Polling data shows that the more Americans know about evangelicalism, the more their appreciation for evangelicals declines:
those who correctly answer more religious knowledge questions overall tend to express warmer feelings towards most religious groups of which they are not a part. For example, Jews receive an average thermometer rating of 70 degrees from non-Jews who correctly answer at least 25 of the 32 religious knowledge questions. By comparison, Jews are rated at 54 degrees among those who get eight or fewer questions right.
Compared with those who answer the fewest religious knowledge questions correctly, feelings toward Buddhists, Hindus, mainline Protestants, atheists and Muslims also are warmer among people who get more religious knowledge questions right.
One notable exception to this pattern is evangelical Christians.19 Respondents who answer at least 25 religious knowledge questions rate evangelicals more coolly (43 degrees, on average) than those who correctly get eight or fewer questions right (53 degrees). The survey also shows little connection between overall levels of religious knowledge and views of Mormons and Catholics, once demographic factors are taken into account.
This might be a reason for folks at Sojourners to back away from their identification of Christianity with socialism. Once upon a time, the magazine’s writers insist, Protestants supported socialism:
One historian estimated that between 5 and 25 percent of all mainline Protestant clergy were socialist party members or voted for the party in the first three decades of the 20th century. Congregationalist minister Franklin Monroe Sprague wrote Socialism from Genesis to Revelation in 1892. John Spargo, a Methodist minister, became a socialist educator. Norman Thomas, a Presbyterian minister, ran for president of the United States as a socialist candidate from 1928 to 1948. Charles Vail, a Universalist minister, was an important socialist writer. African Americans, both outside and inside of the socialist party, also demanded fairer economic systems that affected other facets of life, pushing white Christians and socialists towards a “new abolitionism.”
Socialism attracted Christians because of the growing influence of the social gospel in the U.S. and its social interpretation of sin and salvation. Inequality was a social sin and Christians were responsible for addressing it. Yet the answer was not in the promise of a singular saved soul but the remaking of society to be more just. This justice had to be achieved through reforming institutions in order to create an environment of equality for everyone. Socialism, or what some called “industrial democracy,” would provide the equitable distribution of economic and electoral power.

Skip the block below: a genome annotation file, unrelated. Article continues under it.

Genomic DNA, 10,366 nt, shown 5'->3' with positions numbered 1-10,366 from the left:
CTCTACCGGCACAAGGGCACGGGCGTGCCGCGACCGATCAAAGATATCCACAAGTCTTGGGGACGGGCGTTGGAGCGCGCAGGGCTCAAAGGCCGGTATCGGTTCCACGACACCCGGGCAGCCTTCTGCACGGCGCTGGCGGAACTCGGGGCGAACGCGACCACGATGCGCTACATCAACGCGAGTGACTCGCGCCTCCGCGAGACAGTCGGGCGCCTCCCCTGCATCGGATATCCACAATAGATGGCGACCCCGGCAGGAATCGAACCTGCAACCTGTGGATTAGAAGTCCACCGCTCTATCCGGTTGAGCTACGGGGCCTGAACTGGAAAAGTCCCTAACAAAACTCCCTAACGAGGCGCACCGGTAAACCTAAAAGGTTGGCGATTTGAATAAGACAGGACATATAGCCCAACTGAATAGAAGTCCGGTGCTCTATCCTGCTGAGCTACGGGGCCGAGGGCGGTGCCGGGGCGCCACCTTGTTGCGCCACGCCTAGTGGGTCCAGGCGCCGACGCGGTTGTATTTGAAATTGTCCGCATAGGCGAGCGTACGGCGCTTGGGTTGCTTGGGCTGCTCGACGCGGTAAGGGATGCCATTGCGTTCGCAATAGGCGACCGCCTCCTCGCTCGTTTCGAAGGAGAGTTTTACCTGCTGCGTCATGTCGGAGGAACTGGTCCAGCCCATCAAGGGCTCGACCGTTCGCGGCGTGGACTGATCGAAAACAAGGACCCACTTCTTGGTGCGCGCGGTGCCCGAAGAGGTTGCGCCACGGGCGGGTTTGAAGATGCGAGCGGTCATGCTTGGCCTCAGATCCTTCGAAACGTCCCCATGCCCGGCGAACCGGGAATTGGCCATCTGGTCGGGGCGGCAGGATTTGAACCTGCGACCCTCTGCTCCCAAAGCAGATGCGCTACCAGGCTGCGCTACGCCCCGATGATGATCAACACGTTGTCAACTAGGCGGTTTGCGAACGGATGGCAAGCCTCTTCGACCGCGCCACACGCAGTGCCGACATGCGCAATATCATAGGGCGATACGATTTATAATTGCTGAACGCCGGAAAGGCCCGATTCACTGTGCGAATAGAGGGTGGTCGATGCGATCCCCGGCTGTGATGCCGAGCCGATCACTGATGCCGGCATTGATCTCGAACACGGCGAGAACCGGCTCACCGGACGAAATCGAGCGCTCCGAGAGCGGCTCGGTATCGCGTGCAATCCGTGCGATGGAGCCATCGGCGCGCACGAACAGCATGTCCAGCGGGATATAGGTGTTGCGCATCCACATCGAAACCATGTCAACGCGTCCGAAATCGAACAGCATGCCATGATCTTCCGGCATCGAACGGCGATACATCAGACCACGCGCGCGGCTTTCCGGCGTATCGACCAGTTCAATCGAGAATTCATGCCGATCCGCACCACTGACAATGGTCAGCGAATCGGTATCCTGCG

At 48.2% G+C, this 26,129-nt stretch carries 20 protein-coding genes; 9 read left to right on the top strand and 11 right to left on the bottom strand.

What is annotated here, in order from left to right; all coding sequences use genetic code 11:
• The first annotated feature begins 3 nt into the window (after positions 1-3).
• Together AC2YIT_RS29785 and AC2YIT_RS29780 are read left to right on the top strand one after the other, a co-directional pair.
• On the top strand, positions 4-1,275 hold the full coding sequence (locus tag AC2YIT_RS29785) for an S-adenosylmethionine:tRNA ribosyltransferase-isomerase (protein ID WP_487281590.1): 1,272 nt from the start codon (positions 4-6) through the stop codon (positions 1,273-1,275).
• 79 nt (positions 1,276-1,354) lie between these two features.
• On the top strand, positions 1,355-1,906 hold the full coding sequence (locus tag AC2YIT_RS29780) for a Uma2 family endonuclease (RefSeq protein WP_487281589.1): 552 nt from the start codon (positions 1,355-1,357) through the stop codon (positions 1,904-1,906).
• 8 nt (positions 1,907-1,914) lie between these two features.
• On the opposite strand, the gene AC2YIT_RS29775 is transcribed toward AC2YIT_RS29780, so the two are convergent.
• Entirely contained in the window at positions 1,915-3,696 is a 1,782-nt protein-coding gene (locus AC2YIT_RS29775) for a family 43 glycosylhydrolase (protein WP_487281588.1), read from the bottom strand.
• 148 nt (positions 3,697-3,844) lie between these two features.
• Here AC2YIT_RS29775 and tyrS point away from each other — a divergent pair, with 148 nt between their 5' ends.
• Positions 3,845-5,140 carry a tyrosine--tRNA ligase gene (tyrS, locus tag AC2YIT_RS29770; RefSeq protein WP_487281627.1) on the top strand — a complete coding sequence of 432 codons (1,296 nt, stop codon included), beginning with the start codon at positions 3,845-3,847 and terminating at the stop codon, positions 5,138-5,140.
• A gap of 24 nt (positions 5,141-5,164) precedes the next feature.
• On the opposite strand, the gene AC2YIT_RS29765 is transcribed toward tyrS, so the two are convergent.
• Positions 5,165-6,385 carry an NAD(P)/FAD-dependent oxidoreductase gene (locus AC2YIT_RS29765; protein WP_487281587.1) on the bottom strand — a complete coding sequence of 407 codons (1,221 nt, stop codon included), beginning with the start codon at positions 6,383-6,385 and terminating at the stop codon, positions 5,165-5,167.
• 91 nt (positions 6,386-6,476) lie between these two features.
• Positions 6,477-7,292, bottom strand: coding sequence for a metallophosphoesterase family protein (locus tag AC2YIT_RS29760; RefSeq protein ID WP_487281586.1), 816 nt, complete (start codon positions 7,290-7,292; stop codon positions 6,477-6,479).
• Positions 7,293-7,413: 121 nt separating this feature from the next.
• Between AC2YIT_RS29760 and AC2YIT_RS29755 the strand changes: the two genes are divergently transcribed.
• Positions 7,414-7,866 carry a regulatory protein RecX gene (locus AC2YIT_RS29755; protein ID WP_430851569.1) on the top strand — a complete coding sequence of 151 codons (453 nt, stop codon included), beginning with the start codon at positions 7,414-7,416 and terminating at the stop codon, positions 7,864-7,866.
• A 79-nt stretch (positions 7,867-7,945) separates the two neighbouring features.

Christian socialists were true believers in both the gospel of Jesus and socialism. They often combined the two. The interpretation of Jesus as a radical who opposed capitalism was widespread. Less so was the idea that socialism could be the foundation for a more universal humanistic religion. Norman Thomas expressed both ideas when he wrote in 1921 that “essentially the faith of radicalism is religious” and in 1936 that “socialism is the hope for all mankind.”
So where did all the Christian socialists go? They went the way of most socialists in the U.S.
But thanks to Martin Luther King, Jr., Protestant support for socialism grew:
The Bible envisions a just and equitable social order. As King explained, “God never intended for some of his children to live in inordinate superfluous wealth while others live in abject, deadening poverty.” Democratic socialism seeks to build a more humane society, not by force or compulsion, but by way of the age-old democratic practice of “one person, one vote.” For this reason, democratic socialist policies can only move forward if the American people understand their value and vote for them.
Moreover, King, the Bible, and democratic socialism share the same essential concerns, such as:
Health care for all
Jesus modeled universal health care by healing everyone who asked, regardless of their gender, nationality or ability to pay. “Great multitudes followed him,” mostly poor peasants, “and he healed them all” (Matthew 12:15).
A fair wage
Prophets consistently excoriated those exploiting their employees. For example, “Woe to him who builds his house by unrighteousness, and his upper rooms by injustice; who makes his neighbors work for nothing and does not give them their wages” (Jeremiah 22:13,17).
A minimum income for everyone
The book of Leviticus is clear: “There should be no poor among you … if any of your neighbors become poor and are unable to support themselves among you, help them … so they can continue to live among you.” (Leviticus 25: 35-36).
Fair treatment of workers
The Book of Deuteronomy declares, “you shall not oppress a hired servant who is poor and needy, whether he is one of your brothers or one of the immigrants who are in your land …” (Deuteronomy 24:14).
Of course, the claim that Christianity supports socialism is debatable. Seldom do Christians on the Left (or in the progressive middle), interact with the apostle Paul’s restrictions on support for widows (1 Tim. 5). Irrespective of the actual links between Christianity and socialism, now is a time that evangelicals on the Left may want to hide their light under a bushel. Their support could hurt the socialist cause.